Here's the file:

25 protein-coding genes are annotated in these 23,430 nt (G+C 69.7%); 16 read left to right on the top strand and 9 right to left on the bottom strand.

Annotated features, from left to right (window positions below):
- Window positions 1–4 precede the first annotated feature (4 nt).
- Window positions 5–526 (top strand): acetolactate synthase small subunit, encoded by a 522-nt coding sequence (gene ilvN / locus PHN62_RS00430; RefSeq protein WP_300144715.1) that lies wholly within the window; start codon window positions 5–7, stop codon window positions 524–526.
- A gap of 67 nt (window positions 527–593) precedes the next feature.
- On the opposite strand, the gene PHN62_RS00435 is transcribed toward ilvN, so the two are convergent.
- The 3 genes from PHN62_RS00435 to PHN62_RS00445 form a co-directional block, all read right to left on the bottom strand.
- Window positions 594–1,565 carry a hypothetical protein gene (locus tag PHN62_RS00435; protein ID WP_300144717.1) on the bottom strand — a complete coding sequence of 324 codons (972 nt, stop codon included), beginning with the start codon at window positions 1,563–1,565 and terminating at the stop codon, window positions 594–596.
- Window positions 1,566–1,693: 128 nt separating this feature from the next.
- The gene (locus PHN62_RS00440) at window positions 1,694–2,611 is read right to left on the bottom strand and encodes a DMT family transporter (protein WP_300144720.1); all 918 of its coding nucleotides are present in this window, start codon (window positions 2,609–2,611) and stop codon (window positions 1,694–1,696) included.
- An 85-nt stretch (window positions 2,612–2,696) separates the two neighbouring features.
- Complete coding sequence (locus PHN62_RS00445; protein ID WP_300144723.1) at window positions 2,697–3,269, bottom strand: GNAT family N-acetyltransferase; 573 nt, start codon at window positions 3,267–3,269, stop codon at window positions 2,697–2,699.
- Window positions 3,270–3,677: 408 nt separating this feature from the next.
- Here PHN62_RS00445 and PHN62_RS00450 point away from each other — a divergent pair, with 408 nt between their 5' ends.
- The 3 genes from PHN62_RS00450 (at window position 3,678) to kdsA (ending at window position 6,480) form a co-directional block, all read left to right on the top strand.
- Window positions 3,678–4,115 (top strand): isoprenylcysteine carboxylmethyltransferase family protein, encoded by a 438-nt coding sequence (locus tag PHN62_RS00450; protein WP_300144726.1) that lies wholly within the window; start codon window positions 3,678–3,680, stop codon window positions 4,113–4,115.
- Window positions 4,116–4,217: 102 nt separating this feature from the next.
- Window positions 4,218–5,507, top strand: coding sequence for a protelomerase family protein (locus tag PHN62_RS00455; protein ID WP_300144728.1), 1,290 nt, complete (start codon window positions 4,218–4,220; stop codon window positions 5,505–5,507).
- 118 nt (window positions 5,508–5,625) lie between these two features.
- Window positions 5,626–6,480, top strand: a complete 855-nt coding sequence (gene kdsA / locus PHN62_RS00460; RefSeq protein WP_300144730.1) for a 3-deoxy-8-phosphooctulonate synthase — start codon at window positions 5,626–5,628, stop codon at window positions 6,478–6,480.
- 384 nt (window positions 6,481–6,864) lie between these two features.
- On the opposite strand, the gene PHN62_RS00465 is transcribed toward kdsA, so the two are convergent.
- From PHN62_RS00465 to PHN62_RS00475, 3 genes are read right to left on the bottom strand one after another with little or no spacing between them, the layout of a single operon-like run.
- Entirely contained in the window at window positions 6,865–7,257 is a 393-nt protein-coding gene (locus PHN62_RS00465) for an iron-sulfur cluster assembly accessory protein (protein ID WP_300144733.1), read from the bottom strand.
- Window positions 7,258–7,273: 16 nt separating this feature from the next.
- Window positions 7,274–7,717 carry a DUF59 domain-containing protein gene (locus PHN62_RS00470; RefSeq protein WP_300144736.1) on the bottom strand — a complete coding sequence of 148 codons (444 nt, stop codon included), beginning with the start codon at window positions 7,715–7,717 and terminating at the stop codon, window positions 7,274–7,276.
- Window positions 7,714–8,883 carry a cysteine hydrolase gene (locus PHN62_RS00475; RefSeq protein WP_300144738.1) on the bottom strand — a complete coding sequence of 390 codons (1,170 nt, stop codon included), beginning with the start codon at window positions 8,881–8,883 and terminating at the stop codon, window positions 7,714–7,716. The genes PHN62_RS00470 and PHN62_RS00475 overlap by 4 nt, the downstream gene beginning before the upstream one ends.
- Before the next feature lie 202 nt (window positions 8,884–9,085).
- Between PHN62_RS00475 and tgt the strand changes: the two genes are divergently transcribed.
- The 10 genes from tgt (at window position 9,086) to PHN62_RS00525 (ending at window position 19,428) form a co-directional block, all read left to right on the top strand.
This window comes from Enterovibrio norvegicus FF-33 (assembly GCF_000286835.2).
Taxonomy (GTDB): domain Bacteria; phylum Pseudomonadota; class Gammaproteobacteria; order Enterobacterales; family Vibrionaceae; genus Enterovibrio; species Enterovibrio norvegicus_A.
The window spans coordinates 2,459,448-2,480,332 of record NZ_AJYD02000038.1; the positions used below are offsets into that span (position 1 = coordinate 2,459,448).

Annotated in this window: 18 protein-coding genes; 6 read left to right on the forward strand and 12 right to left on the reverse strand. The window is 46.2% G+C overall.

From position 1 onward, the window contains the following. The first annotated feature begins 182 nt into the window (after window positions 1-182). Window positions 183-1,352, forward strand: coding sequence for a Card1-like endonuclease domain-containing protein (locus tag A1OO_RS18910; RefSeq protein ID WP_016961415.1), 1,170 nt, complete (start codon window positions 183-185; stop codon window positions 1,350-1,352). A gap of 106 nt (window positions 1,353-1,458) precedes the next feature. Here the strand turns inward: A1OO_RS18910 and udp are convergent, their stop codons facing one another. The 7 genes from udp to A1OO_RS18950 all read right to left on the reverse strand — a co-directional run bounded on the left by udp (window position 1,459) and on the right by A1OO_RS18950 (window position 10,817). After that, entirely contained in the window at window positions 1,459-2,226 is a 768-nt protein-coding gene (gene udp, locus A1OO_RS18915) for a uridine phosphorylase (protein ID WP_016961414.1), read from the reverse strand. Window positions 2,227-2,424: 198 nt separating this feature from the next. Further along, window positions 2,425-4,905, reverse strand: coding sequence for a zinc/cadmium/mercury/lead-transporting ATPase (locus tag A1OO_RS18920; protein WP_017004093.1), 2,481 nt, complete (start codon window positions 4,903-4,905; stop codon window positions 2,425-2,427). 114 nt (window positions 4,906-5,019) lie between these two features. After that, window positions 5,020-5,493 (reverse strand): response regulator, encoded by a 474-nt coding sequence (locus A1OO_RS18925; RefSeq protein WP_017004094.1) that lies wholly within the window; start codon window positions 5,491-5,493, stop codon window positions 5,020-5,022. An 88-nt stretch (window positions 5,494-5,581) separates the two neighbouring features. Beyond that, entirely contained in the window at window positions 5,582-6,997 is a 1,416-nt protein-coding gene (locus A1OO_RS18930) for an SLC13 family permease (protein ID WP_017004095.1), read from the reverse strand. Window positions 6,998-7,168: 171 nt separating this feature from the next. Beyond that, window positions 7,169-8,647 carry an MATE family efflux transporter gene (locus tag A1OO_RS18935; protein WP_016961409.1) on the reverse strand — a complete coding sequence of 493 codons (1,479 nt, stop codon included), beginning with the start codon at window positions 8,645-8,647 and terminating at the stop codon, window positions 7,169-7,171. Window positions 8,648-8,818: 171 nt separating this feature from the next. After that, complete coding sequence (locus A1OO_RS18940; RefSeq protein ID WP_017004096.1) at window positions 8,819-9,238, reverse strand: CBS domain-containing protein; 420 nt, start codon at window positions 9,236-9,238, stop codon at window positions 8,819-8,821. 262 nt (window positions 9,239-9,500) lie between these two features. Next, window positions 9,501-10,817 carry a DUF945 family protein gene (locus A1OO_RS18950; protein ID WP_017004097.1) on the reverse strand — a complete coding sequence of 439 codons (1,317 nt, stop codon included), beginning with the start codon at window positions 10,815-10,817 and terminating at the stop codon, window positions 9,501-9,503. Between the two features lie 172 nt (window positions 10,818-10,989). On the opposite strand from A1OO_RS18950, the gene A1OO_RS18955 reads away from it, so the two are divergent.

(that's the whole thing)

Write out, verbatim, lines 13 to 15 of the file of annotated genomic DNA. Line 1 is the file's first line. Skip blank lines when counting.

- Window positions 3,270–3,677: 408 nt separating this feature from the next.
- Here PHN62_RS00445 and PHN62_RS00450 point away from each other — a divergent pair, with 408 nt between their 5' ends.
- The 3 genes from PHN62_RS00450 (at window position 3,678) to kdsA (ending at window position 6,480) form a co-directional block, all read left to right on the top strand.